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Now the the website is updated with the 2014- 2015 data,(YES!) some questions have arisen about validity in light of the move to a new exam, the FSA.  Short answer is that the change has not hurt the validity of the data, long answer can be found below.

Transition to FSA Does Not Adversely Impact 2014-15 Teacher Value-Added Model Scores

Florida moving to the Florida Standards Assessment (FSA) during the 2014-15 school year did not change the way value-added scores are computed by the state nor adversely impact teacher value-added scores. Because Florida uses a covariate adjustment model, a type of regression model, the variables used in the models do not have to be on the same scale.

Florida’s value-added model controls for student, classroom and school characteristics that impact student learning to determine if a teacher’s students, on average, are above or below the expected earning growth of similar students in the state. Since the value-added model’s inception there have been at least 10 different predictor variables, using many different scales, included in the model.

  • The number of subject-relevant courses in which the student is enrolled
  • Up to two prior years of achievement scores
  • Students with Disabilities (SWD) status
  • English Language Learner (ELL) status
  • Gifted status
  • Attendance
  • Mobility (number of transitions)
  • Difference from modal age in grade (as an indicator of retention)
  • Class size
  • Homogeneity of entering test scores in the class


These predictor variables estimate the relative impact of all of the variables, including prior year achievement scores, on the outcome of how well a student is expected to score on the FSA. Regardless of scale, the value-added model adjusts the student’s expected FSA score based on a unit change in the predictor variable, whether that is an assessment score, or in how many subject relevant courses the student is enrolled. The use of assessment data on different scales has been demonstrated in the Algebra 1 value-added model over the last few years.  In the Algebra I model, FCAT 2.0 is used as a predictor of the expected student scores on Algebra I and these assessments are on different scales.  This is also true when FSA is used as a predictor.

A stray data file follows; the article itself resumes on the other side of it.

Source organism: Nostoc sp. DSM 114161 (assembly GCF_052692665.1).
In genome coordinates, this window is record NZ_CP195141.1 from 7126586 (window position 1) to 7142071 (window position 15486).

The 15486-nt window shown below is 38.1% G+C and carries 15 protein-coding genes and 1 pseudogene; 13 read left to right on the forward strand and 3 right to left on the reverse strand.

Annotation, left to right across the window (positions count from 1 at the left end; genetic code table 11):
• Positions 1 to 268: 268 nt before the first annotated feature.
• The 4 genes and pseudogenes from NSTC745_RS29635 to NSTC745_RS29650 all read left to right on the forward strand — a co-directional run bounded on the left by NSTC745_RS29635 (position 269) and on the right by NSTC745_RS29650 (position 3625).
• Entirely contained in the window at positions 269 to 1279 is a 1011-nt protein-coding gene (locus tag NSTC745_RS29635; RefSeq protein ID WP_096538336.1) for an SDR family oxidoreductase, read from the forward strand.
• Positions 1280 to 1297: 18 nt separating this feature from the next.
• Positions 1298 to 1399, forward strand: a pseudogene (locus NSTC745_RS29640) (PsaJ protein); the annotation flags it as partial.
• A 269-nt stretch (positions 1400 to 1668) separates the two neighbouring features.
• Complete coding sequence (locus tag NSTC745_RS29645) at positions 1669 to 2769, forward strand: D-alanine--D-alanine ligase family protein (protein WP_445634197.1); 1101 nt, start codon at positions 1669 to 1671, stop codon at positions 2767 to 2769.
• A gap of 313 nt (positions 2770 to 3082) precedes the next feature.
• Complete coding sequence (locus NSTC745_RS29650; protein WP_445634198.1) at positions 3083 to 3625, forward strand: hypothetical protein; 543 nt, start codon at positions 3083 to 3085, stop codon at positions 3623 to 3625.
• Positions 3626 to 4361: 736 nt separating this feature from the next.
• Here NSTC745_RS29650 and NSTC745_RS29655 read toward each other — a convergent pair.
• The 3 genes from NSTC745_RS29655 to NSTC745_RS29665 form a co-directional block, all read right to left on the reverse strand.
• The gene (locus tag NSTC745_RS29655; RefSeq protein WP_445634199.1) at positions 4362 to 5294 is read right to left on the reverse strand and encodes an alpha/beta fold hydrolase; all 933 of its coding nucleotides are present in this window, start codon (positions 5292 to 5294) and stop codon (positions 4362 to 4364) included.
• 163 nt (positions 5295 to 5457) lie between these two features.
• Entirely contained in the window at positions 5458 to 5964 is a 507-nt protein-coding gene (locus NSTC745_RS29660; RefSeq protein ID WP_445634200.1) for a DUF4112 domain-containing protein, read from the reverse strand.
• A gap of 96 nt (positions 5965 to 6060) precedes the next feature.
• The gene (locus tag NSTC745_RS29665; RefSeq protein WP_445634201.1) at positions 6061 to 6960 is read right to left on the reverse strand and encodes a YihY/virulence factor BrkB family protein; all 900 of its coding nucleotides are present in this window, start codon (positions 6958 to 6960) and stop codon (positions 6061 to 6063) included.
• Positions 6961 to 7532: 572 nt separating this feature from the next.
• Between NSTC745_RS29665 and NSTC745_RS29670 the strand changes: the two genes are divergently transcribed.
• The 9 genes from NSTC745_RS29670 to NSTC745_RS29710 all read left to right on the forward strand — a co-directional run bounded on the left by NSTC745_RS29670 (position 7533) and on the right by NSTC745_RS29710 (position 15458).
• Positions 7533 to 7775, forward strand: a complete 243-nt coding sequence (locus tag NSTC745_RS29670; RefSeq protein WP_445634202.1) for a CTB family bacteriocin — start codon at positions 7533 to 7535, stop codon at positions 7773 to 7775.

Value-added model scores are calculated differently than learning gains used for school grades.

Unlike the value-added model, learning gains for school grades are dependent on achievement level definitions to measure student learning within and between these achievement levels. As a result of the assessment transition, achievement levels and expectations for determining proficiency have been changed. This means that the percent of students’ proficient is not comparable between the FSA and FCAT 2.0 because the expectation for proficiency has changed. It also means measuring learning gains for students from achievement level 1 on FCAT 2.0 to achievement level 2 on FSA is not possible because the scores and ranges for achievement levels have change. Fortunately, value-added models are not dependent on achievement levels and proficiency expectation determinations.

Aggregation of Value-Added Scores Across Grades, Subjects, and Years

Florida Standards Assessment scores were linked to the FCAT 2.0 scale in order to calculate year-to-year growth for English/Language Arts (ELA) and Math only, which is required for standardization prior to aggregation. For the purpose of standardizing and aggregating the individual grade, subject, year value-added model estimates to be combined into an aggregate score, the FSA theta scores were linked to the FCAT 2.0 scale. However, this is not necessary to compute individual grade-level value-added models, since both the observed and predicted scores are based on the 14-15 FSA results. In the FSA value-added models the prior score and modeled score do not have to be on the same scale in order to calculate value-added model estimates. However, in order to standardize the scores for aggregation across grades, subjects and years, average growth within the grade and subject from one year to the next must be calculated, which did require linking of the FSA ELA and Mathematics scores to the FCAT 2.0 scale in order to compute.